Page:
As Wells Fargo’s new chief executive officer, Tim Sloan, tries to contain the scandal, Los Angeles authorities, former employees and community activists are raising an uncomfortable question: Did bank employees single out Latinos, particularly those without Social Security numbers or a strong command of English, as they opened legions of unauthorized accounts?
Wells Fargo & Co. has launched a campaign to regain customers’ trust after revelations that, in order to meet aggressive sales quotas, bank employees created as many as 2 million accounts in customers’ names without their knowledge or consent.
LOS ANGELES – Bank workers and consumer advocates along with elected officials announced today that the city of Los Angeles will further prohibit the unscrupulous practices of the U.S.’s largest banks.
Already the subject of federal investigations and congressional inquiries, Wells Fargo & Co. is now facing criticism from a growing number of state and local officials who want more answers from bank executives or hope to enact sanctions of their own.
Warren’s verbal assault on Stumpf generated considerable publicity. But this issue wouldn’t have surfaced in the first place without the hard work of grassroots community and labor organizations - especially the Committee for Better Banks — that first brought the scandal to the attention of the media, elected officials, and regulators.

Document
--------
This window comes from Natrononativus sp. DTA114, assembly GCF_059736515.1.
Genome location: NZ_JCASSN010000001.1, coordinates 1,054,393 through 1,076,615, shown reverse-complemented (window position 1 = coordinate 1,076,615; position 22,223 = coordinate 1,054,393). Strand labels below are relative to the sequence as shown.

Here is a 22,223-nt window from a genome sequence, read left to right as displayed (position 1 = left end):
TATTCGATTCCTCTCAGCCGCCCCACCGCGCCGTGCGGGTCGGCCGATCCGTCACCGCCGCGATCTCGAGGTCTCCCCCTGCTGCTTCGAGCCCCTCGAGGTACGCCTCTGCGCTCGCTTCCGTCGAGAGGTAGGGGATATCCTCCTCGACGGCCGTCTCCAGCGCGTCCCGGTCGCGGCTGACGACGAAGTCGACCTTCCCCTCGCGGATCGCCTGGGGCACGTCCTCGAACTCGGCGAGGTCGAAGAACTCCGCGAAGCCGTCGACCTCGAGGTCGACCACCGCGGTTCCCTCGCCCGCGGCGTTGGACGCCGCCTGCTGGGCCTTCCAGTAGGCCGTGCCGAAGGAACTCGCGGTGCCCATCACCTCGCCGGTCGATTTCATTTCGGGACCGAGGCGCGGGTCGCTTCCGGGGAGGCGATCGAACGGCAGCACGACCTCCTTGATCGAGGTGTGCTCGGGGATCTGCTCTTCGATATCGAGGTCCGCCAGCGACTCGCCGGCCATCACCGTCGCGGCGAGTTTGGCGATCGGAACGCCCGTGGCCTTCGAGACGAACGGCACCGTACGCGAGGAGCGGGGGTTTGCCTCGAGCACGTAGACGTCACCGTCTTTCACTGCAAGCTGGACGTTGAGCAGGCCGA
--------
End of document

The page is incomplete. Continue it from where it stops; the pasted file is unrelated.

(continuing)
Wells Fargo’s independent directors are punishing two top executives after the bank’s scandal over sales practices. Chairman and CEO John Stumpf is forfeiting $41 million dollars in stock awards and will forgo his salary [...]
The message to the dozens of Wells Fargo workers gathered for a two-day ethics workshop in San Diego in mid-2014 was loud and clear: Do not create fake bank accounts in the name of unsuspecting clients.
For Oscar Garza, career success was measured one account at a time. The Chase personal banker said he had a month to persuade customers to open 40 checking or savings accounts and 15 credit cards. Meeting that goal would mean an extra $800, but failure could lead to his termination.